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Ozone and fine particulate matter are associated with non-viral asthma attacks in children and adolescents in low-income urban areas.
Results found that the drug affects asthma-associated gene networks.
Regardless of neighborhood income, Black and Latino children are more likely to develop wheezing.
NIH study finds high BMI and obesity raise infection risk, but asthma does not.
Coronary heart disease was also attributed to a history of allergies.
Black children with asthma access clinics less frequently than Latino and white children, but visit emergency departments more.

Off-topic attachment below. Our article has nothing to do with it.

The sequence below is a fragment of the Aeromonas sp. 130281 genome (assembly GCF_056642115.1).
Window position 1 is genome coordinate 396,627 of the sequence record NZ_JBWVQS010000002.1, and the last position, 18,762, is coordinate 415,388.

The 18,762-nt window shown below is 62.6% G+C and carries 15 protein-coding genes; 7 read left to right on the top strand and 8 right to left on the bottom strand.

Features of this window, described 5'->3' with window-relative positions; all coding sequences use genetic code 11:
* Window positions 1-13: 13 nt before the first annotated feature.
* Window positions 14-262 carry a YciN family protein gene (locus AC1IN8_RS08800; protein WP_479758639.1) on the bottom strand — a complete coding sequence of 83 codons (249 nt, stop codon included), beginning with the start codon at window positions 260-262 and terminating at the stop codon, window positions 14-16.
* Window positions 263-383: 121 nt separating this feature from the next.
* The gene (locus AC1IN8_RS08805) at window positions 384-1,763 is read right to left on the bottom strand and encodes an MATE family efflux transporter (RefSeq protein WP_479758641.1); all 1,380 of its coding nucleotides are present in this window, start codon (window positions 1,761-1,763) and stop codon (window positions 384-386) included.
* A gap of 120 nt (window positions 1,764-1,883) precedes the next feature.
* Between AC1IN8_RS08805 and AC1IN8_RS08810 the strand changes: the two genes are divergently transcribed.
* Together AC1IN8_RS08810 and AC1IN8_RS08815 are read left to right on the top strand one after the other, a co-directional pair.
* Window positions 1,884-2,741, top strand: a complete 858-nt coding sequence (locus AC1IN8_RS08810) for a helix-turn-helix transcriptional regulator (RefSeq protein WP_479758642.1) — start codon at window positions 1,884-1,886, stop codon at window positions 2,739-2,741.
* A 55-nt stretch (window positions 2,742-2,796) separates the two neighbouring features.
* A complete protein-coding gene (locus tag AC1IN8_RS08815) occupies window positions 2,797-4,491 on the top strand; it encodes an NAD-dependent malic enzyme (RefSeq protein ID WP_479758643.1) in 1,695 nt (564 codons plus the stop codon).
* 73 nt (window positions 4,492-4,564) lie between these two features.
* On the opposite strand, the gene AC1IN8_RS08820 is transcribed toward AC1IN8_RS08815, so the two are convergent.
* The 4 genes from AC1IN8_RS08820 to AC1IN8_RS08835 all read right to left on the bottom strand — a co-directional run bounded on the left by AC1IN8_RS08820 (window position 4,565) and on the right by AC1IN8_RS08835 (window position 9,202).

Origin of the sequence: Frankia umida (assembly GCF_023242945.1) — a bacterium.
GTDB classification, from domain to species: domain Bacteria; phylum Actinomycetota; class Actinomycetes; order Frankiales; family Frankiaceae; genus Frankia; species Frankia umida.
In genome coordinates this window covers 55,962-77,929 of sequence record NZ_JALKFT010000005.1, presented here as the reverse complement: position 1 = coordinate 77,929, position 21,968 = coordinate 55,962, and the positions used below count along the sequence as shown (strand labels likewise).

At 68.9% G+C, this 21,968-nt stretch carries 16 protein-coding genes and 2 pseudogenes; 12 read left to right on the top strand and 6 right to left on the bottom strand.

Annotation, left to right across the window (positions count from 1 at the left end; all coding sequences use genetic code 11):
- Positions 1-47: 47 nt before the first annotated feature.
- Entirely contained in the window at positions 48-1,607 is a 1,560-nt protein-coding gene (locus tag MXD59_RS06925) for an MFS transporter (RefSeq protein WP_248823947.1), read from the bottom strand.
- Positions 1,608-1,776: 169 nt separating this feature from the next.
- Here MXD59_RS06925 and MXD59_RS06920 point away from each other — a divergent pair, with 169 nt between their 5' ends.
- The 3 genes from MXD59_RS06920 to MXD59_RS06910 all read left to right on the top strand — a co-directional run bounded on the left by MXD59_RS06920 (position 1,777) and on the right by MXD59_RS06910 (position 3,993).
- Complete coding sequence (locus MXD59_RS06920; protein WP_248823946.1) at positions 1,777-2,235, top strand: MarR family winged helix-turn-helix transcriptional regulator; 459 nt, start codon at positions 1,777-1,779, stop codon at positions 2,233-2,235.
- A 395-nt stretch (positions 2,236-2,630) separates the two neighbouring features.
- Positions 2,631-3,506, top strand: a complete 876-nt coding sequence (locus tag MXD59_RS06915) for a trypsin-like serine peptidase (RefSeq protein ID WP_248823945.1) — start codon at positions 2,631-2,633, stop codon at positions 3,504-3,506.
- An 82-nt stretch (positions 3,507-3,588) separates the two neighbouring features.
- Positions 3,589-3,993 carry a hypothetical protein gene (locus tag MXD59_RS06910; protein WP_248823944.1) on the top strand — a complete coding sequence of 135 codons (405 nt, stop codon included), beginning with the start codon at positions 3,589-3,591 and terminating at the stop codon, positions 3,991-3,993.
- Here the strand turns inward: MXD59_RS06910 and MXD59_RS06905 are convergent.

Silicone bracelets are an effective tool to gauge the amount of polycyclic aromatic hydrocarbons pregnant women inhale daily.
Infants whose first poop lacks certain molecules are more likely to develop allergies by age 1.
Almost 50% of cannabis users with asthma say they smoke weed, while one third vape pot.
Researchers theorize that respiratory problems may be to blame when a woman’s heart suddenly stops beating in the nighttime.
Race may factor into why some food allergies affect Black children more than white children.
A lack of quality sleep gave rise to more days of poor physical and mental health, among other health problems.
Culprits include detergents, disinfectants, polishes and air fresheners.
Tobacco smokers who also vape face the greatest risk, study says.
Teen females with asthma in poor neighborhoods are more likely to get better medical care than those diagnosed only as obese.
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